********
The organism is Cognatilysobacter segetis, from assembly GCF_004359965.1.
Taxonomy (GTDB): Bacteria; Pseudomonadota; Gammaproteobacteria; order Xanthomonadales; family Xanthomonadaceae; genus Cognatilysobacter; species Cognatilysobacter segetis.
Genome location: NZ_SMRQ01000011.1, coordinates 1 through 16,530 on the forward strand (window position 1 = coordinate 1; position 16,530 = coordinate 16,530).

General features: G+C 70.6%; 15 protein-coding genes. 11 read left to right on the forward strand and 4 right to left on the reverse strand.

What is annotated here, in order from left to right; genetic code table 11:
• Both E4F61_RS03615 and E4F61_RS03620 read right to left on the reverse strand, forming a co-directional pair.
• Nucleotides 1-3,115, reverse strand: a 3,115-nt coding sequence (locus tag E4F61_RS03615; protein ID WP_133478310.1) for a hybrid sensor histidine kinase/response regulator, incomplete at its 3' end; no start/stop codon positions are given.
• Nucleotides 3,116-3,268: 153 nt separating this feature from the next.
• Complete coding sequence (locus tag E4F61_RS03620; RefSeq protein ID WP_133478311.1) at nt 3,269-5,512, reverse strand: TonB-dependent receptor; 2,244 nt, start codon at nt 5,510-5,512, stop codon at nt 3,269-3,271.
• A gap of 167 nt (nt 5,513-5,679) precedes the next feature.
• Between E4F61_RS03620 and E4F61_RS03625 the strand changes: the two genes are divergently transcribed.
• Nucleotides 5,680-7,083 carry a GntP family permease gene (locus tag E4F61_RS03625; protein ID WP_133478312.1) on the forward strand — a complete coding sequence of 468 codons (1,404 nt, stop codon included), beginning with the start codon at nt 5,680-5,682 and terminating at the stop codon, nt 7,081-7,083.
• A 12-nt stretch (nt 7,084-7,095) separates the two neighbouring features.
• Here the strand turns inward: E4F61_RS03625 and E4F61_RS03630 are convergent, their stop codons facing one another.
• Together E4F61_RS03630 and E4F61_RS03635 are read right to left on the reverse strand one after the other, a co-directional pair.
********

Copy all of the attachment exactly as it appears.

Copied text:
The organism is Cognatilysobacter segetis, from assembly GCF_004359965.1.
Taxonomy (GTDB): Bacteria; Pseudomonadota; Gammaproteobacteria; order Xanthomonadales; family Xanthomonadaceae; genus Cognatilysobacter; species Cognatilysobacter segetis.
Genome location: NZ_SMRQ01000011.1, coordinates 1 through 16,530 on the forward strand (window position 1 = coordinate 1; position 16,530 = coordinate 16,530).

General features: G+C 70.6%; 15 protein-coding genes. 11 read left to right on the forward strand and 4 right to left on the reverse strand.

What is annotated here, in order from left to right; genetic code table 11:
• Both E4F61_RS03615 and E4F61_RS03620 read right to left on the reverse strand, forming a co-directional pair.
• Nucleotides 1-3,115, reverse strand: a 3,115-nt coding sequence (locus tag E4F61_RS03615; protein ID WP_133478310.1) for a hybrid sensor histidine kinase/response regulator, incomplete at its 3' end; no start/stop codon positions are given.
• Nucleotides 3,116-3,268: 153 nt separating this feature from the next.
• Complete coding sequence (locus tag E4F61_RS03620; RefSeq protein ID WP_133478311.1) at nt 3,269-5,512, reverse strand: TonB-dependent receptor; 2,244 nt, start codon at nt 5,510-5,512, stop codon at nt 3,269-3,271.
• A gap of 167 nt (nt 5,513-5,679) precedes the next feature.
• Between E4F61_RS03620 and E4F61_RS03625 the strand changes: the two genes are divergently transcribed.
• Nucleotides 5,680-7,083 carry a GntP family permease gene (locus tag E4F61_RS03625; protein ID WP_133478312.1) on the forward strand — a complete coding sequence of 468 codons (1,404 nt, stop codon included), beginning with the start codon at nt 5,680-5,682 and terminating at the stop codon, nt 7,081-7,083.
• A 12-nt stretch (nt 7,084-7,095) separates the two neighbouring features.
• Here the strand turns inward: E4F61_RS03625 and E4F61_RS03630 are convergent, their stop codons facing one another.
• Together E4F61_RS03630 and E4F61_RS03635 are read right to left on the reverse strand one after the other, a co-directional pair.